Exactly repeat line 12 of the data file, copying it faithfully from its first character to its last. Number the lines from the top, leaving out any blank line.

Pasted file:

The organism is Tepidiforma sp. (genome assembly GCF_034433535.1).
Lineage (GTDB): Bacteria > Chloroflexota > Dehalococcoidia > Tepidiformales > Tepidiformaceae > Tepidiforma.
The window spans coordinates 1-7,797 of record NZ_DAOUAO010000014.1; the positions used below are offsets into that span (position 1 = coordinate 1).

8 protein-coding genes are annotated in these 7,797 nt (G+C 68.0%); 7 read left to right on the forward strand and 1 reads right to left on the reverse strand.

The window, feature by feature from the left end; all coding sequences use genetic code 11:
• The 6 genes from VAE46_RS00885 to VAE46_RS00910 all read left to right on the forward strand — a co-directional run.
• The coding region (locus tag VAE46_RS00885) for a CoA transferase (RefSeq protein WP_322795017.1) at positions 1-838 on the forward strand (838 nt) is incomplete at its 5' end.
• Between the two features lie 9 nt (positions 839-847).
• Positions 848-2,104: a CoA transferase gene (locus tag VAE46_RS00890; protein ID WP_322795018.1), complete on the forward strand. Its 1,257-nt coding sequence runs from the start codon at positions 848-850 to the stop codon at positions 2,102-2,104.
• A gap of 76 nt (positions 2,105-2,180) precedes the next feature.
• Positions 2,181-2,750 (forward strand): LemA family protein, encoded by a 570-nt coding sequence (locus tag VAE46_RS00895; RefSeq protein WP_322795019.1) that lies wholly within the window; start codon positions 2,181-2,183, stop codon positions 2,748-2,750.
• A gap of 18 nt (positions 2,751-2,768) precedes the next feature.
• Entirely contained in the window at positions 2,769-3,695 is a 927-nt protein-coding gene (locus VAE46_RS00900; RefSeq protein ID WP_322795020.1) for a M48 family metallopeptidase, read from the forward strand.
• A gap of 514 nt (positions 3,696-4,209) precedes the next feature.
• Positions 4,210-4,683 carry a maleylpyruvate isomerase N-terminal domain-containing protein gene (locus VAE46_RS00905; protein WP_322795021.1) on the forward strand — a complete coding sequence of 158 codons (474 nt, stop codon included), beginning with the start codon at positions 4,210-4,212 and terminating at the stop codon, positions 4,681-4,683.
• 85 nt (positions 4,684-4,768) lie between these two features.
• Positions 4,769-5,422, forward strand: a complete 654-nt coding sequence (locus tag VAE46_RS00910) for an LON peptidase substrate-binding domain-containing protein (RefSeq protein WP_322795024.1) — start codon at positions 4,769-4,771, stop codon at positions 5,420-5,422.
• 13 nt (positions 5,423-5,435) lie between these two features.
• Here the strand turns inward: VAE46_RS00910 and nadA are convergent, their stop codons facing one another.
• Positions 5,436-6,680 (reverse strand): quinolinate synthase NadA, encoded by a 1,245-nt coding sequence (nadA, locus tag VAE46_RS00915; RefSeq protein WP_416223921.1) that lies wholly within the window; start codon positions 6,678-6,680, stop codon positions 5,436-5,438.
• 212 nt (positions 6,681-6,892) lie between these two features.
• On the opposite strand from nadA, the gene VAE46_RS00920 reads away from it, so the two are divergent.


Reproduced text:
• A gap of 18 nt (positions 2,751-2,768) precedes the next feature.